Chronic Neurophysiological Effects of Repeated Head Trauma in Retired Australian Male Sport Athletes
journal contributionposted on 09.05.2021, 23:10 by Alan PearceAlan Pearce, DJ Kidgell, MA Tommerdahl, Ashlyn FrazerAshlyn Frazer, Billymo RistBillymo Rist, R Mobbs, J Batchelor, ME Buckland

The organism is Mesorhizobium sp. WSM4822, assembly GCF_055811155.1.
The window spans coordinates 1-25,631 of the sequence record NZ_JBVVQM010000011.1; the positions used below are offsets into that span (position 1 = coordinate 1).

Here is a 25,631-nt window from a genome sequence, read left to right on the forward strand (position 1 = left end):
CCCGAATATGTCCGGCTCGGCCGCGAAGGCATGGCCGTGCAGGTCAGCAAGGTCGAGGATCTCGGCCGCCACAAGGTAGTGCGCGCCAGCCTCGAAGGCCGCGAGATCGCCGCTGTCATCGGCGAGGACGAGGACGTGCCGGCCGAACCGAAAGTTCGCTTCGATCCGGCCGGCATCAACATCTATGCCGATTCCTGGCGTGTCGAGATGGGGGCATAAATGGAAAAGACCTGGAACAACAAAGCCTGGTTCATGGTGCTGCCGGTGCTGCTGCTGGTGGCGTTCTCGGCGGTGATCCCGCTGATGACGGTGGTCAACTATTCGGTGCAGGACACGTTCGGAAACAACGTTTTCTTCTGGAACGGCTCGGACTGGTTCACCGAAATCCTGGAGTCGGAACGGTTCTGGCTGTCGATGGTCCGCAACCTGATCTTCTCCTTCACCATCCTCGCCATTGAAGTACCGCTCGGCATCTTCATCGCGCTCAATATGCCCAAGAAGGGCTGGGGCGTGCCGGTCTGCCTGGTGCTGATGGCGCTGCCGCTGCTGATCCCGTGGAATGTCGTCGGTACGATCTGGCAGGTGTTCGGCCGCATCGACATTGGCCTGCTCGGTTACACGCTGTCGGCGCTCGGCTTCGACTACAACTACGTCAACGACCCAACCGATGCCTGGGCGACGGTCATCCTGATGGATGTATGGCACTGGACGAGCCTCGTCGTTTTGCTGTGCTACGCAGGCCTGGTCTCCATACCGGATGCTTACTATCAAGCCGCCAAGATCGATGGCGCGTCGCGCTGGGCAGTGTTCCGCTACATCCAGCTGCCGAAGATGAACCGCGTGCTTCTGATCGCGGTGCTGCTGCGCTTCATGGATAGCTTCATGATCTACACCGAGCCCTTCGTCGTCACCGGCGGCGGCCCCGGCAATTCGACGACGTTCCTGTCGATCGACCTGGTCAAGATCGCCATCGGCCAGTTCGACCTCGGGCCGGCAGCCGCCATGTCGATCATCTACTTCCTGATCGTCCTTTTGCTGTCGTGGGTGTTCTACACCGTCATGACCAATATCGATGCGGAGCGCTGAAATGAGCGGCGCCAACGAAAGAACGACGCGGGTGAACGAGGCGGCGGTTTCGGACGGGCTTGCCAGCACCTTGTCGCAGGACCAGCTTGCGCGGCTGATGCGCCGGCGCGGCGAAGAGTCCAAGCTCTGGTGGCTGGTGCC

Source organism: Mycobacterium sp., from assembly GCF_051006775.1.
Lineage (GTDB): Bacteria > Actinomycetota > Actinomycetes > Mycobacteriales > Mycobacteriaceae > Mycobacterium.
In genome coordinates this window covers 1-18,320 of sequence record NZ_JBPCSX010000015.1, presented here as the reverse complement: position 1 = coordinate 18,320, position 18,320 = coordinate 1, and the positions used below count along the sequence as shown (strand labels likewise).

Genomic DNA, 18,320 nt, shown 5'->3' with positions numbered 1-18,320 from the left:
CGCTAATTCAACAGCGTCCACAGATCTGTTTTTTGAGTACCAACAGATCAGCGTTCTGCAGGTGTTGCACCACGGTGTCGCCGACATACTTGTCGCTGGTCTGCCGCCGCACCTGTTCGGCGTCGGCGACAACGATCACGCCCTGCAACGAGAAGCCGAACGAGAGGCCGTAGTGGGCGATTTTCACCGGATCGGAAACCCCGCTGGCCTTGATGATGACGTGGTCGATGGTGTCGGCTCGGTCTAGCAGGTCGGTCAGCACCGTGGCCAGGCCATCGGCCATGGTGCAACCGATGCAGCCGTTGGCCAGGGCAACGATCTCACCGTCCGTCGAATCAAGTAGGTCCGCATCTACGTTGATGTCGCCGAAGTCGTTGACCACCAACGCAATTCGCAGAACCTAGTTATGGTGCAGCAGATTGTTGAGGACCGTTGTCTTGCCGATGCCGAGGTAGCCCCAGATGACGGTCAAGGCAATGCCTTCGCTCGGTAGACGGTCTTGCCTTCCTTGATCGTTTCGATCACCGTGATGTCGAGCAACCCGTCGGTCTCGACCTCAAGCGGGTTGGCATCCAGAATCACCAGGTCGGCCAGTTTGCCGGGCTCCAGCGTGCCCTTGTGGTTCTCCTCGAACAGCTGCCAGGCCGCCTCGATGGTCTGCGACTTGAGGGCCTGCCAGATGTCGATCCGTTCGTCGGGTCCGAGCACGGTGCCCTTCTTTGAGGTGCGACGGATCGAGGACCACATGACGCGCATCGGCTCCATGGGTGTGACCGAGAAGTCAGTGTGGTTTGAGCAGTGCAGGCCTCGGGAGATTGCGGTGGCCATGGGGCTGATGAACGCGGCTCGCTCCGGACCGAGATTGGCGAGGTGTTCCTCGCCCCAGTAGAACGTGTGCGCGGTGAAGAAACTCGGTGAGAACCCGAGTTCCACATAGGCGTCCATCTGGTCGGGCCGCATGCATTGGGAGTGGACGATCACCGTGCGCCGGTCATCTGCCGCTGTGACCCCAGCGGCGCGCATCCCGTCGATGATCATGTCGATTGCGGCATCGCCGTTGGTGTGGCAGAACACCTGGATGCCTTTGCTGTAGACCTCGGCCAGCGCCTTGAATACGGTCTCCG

Aim: This study investigated the somatosensory and corticomotor physiology of retired contact sport athletes with a history of repeated concussion/subconcussion head trauma. Methods: Retired male athletes with a history of playing contact sports and repeated head trauma (n = 122) were divided into two groups: those who expressed concerns regarding their mental and cognitive health (“symptomatic”: n = 83), and those who did not express any ongoing concerns (“asymptomatic”: n = 39). Both groups were compared to age-matched male controls (n = 50) with no history of concussions or participation in contact sports, an absence of self-reported cognitive, or mood impairments. Transcranial magnetic stimulation (TMS) and vibrotactile stimulation were used to assess corticomotor and somatosensory pathways respectively. TMS and vibrotactile stimulation were correlated to self-reported responses using the Fatigue and Related Symptom Survey. Linear regression was used to associate concussion history with TMS, somatosensory variables. Results: Significant differences were found in symptom survey scores between all groups (p < 0.001). TMS showed significant differences between the “symptomatic” and control groups for intracortical inhibition and paired pulse TMS measures. Somatosensory measures showed significant differences for reaction time (p < 0.01) and reaction time variability (p < 0.01) between the “symptomatic” group to the “asymptomatic” and control groups. For other somatosensory measures, the “symptomatic” measures showed differences to the “control” group. Correlations showed significant associations between severity of symptom reporting with TMS and somatosensory measure, and regression revealed the number of concussions reported was shown to have significant relationships to increased intracortical inhibition and poorer somatosensory performance. Conclusion: This study shows that retired contact sport athletes expressing chronic symptoms showed significant pathophysiology compared to those with no ongoing concerns and non-concussed controls. Further, there is a linear dose-response relationship between number of reported concussions and abnormal neurophysiology. Neurophysiological assessments such as TMS and somatosensory measures represent useful and objective biomarkers to assess cortical impairments and progression of neuropsychological impairment in individuals with a history of repeated head trauma.